I haven’t been in the trenches buying large volumes of web traffic since 2009 or so.  And even then, it was pretty much all Google.

For reference, 2009 was the year Facebook actually created the functionality for page owners to set up and manage their own ads.  The freaking Stone Age of Facebook advertising (all of 8 years ago!).

I’m not telling you this because I think every copywriter, marketing consultant, coach, and whoever else should suddenly go out and start spending $1,000 per month on Facebook and Google ads.

HOWEVER, you should understand the platforms — which I’ll call The Big 2.  What they are.  How they allow you to reach and target a market.  And what functionalities they offer to advertisers.

Because if you or your clients are doing any kind of marketing and selling online, nearly 50% of their dollars — on average — are likely to be going to these two platforms.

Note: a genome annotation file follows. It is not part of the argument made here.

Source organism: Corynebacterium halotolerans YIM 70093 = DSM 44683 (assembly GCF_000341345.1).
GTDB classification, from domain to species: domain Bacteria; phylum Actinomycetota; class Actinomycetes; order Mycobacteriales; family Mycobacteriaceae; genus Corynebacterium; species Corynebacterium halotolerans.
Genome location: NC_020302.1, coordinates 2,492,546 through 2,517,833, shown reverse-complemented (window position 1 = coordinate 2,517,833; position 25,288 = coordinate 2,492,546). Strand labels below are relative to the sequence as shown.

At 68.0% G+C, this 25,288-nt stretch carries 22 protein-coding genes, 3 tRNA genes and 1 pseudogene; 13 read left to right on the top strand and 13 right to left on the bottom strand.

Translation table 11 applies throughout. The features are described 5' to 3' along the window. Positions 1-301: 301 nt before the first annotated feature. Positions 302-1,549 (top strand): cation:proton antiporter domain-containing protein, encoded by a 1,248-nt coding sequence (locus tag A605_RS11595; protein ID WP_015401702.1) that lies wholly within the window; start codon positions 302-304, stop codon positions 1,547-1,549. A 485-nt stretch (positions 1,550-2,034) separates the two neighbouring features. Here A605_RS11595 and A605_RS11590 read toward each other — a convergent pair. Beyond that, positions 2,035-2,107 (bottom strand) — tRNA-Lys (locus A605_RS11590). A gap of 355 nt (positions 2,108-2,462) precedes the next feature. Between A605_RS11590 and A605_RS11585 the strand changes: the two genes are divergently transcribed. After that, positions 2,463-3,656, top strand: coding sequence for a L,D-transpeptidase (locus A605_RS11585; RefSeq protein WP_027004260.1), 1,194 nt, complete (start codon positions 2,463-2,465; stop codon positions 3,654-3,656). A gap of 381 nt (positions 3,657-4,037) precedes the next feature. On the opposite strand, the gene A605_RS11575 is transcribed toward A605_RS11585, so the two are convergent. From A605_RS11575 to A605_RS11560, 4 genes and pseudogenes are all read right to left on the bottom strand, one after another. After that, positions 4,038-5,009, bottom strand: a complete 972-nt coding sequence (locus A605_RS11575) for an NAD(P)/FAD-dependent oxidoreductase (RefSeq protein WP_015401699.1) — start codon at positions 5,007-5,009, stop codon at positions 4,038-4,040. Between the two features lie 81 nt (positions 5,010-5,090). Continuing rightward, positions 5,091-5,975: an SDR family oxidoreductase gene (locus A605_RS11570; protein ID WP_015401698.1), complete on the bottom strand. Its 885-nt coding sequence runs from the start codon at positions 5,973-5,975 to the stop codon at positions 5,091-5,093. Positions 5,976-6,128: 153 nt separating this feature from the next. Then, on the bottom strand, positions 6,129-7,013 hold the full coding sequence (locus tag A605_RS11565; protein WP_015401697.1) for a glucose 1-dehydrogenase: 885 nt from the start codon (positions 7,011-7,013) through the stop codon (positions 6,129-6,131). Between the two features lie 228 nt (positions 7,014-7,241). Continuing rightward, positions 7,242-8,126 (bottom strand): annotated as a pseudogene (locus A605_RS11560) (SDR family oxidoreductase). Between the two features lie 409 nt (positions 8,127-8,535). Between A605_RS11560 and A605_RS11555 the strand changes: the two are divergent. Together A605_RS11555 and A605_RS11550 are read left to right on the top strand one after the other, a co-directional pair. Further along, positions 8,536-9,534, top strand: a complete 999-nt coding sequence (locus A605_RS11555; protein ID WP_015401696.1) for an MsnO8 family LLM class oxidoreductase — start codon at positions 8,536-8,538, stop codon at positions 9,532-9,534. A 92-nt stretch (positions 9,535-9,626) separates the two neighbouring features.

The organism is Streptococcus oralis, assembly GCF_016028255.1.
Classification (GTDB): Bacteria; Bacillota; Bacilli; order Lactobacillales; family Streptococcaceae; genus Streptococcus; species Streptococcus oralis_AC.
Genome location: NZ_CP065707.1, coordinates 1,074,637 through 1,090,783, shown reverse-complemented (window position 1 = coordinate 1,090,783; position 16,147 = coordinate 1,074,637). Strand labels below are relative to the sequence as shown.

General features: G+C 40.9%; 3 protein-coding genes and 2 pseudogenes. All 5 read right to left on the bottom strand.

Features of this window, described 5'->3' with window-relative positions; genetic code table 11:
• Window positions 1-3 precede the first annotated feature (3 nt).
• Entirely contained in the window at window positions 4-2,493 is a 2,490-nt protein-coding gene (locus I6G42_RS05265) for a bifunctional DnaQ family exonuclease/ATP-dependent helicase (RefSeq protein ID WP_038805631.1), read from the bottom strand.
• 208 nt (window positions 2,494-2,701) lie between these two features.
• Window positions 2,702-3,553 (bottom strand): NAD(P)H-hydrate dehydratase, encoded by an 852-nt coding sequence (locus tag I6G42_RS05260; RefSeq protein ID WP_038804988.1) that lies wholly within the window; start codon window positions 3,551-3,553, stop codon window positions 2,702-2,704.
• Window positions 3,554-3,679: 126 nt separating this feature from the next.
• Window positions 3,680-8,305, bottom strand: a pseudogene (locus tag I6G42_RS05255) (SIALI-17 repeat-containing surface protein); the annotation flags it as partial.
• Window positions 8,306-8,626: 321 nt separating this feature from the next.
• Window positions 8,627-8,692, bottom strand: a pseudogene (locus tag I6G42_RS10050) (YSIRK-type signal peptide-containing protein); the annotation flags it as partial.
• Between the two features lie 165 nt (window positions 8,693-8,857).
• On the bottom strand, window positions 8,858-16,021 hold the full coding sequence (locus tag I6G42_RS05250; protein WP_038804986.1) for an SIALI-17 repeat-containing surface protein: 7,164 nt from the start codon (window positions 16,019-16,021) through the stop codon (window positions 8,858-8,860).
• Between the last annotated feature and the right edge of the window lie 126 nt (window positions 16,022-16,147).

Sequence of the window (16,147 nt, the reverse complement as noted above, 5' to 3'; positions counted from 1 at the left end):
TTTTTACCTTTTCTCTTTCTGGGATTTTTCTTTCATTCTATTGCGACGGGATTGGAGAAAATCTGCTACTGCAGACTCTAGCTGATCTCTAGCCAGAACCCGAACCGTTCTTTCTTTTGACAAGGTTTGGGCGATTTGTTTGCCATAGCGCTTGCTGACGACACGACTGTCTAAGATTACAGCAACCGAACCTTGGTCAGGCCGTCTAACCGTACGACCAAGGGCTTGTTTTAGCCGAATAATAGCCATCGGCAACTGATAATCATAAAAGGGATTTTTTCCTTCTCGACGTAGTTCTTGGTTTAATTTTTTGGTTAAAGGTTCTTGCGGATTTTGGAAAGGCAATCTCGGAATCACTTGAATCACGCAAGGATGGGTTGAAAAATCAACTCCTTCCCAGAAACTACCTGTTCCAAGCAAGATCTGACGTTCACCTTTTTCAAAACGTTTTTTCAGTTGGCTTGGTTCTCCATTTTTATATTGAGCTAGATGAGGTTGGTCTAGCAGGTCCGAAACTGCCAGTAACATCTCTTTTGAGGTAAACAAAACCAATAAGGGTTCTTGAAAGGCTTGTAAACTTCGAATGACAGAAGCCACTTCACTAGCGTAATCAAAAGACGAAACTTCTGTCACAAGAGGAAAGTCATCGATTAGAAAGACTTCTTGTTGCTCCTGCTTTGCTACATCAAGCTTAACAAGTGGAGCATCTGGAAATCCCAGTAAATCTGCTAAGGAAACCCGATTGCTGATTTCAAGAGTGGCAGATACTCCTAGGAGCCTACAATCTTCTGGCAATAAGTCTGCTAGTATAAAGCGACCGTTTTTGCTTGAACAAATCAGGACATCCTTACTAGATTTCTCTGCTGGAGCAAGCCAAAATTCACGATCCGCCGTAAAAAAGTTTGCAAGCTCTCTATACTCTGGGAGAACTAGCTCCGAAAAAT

And if you’re in an English-speaking country and dealing with the average marketer, the reality is that it’s more like 60%, 80%, even 100% of their online advertising budget going to The Big 2.

So with that said, let’s look from a strategic level what you get out of these platforms…

What Google AdWords gives you access to…

The kind of Google ads that most people would recognize in a minute are the search ads.  These are the ads that show up alongside your Google search results, on Google, and are usually pretty closely-related to what you searched for.

These allow you to show up exactly when and where your customers are looking for something.  The answer to a question.  The solution to a problem.  A specific brand or product in your competitive space.

Done right, search is a really good place to catch prospective buyers as they’re actively shopping, and can often lead to quick conversions because you’re solving a problem they’re actively looking for the solution to.